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Comment: Visiting the sick now being denied to all but the rich
Parking at Watford General Hospital is an expensive ordeal I would wish on no one.
Its £4 minimum fee has been a source of anger in the town for years. It is a punitive charge on people who usually have no option but to pay it.
Anger over the charges has translated into political action with Watford Borough Council examining the issue last year.
The result was the council requested the authority in charge of the hospital, West Hertfordshire Hospitals NHS Trust, drop the minimum fee to £2.50.
The trust declined the suggestion, saying it could not make changes to its current contract with the company CP Plus, which runs its car parks.
The issue was recently exacerbated further when the trust announced that it would be scrapping free parking for blue badge holders.
This means the disabled and people with chronic conditions will be hit with the steep charges too. The trust justified the move on the grounds that it makes a loss on its parking.
In the light of this, the Watford Observer requested to see the contract between the trust and CP Plus for car park management under the Freedom of Information Act.
The trust released the contract, but blacked-out all the figures, making it impossible to tell what kind of value it provides for the NHS, patients and taxpayers.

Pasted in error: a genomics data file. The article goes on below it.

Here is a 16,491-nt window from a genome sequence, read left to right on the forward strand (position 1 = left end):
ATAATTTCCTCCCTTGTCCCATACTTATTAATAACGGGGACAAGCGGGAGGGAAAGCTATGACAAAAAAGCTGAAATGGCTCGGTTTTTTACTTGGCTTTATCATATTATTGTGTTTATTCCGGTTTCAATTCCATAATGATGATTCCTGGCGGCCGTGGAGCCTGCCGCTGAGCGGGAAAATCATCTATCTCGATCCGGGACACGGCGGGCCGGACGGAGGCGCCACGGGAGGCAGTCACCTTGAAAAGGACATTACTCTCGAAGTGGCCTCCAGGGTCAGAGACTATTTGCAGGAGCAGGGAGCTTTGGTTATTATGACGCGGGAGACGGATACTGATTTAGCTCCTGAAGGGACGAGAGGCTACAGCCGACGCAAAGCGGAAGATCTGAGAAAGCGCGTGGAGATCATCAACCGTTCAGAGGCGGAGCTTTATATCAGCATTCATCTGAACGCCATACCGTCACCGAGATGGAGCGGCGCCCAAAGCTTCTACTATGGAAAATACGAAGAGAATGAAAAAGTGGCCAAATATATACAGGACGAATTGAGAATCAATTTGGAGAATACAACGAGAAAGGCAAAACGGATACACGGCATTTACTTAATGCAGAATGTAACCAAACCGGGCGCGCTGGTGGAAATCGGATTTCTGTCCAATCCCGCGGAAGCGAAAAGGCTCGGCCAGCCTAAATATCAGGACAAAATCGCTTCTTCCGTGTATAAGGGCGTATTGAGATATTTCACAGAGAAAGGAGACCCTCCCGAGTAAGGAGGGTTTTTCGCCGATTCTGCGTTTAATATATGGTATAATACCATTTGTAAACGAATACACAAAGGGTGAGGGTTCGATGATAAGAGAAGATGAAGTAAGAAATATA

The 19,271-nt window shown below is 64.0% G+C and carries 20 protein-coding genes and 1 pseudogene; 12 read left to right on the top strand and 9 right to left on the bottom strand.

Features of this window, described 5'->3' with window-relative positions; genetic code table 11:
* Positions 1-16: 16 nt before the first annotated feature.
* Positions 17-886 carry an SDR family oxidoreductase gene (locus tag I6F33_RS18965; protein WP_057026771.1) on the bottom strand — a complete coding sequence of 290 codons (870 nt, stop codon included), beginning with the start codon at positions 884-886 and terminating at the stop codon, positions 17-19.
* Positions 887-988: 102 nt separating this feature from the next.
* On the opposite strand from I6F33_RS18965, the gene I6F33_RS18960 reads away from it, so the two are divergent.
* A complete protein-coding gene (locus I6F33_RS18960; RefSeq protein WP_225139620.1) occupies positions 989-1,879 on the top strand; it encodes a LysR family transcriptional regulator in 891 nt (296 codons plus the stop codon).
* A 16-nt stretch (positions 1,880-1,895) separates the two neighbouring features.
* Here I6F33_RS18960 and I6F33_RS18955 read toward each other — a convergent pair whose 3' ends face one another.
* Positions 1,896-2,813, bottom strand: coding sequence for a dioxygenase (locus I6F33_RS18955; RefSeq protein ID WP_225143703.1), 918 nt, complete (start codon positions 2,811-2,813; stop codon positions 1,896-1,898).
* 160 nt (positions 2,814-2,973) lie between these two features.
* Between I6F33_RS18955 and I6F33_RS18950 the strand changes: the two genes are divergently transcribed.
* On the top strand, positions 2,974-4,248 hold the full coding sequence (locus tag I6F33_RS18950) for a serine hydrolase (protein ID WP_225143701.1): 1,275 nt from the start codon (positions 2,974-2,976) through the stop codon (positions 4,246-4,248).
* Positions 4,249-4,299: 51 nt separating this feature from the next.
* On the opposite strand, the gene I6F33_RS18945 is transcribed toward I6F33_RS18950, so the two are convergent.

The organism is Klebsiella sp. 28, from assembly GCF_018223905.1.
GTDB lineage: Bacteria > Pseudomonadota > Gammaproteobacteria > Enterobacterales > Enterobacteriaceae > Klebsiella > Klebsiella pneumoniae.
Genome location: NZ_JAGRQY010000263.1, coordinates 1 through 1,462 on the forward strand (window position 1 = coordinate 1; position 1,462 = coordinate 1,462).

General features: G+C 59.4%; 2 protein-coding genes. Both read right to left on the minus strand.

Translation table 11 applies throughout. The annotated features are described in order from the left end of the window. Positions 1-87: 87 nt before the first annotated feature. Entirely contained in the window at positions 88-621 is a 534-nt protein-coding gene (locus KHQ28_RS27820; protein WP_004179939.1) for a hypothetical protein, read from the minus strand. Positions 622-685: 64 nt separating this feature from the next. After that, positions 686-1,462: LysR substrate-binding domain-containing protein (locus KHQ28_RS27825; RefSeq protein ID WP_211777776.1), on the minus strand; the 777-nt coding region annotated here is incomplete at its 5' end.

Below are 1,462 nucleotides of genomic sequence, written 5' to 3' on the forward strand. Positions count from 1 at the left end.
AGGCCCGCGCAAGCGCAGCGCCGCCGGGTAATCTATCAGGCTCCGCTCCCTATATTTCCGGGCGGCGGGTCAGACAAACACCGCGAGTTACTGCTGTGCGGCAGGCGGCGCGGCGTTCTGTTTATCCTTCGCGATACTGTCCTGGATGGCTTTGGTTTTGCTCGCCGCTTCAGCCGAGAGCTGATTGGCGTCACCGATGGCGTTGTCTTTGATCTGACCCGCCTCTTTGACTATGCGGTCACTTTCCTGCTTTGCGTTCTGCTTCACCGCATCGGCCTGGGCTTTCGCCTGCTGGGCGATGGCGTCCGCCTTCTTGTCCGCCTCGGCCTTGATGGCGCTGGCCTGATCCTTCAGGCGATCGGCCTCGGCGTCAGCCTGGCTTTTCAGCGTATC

The trust used part of the act relating to commercial interest which states: “Information is exempt if its disclosure under this Act would, or would be likely to, prejudice the commercial interests of any person (including the public authority holding it).”
This contract has very real ramifications for people in Watford and beyond.
I recently spoke to a contact who had a family member at the hospital. She recalled hearing a husband in the bed next to them pleading with his spouse not to visit him every day due to the mounting expense.
However, for now, residents will have to continue paying fees without knowing the details about why they are so high.
All we do know is this contract appears to be benefiting neither trust nor the people visiting its hospitals. Those facts alone make a compelling argument for the details to be made public.
So the bridge over the pond is going to be built. In the past I have questioned the need for this trans-aqua walkway, which appears to have been construed by some in the town hall as all outright attack on the plan.
To be frank, I don’t have vociferous feelings either way.
But after all these months I’m no further forward in figuring out the logical reasoning behind the bridge.
I still harbour suspicions that it is a facile idea thrown up by the highly-paid consultants who designed The Parade revamp rather than a facility desperately needed by pedestrians roaming the town centre.
Yet this is all hypothetical. Maybe once it’s built we’ll discover it is an indispensible addition to The Parade that leaves us all wondering how we ever did without it.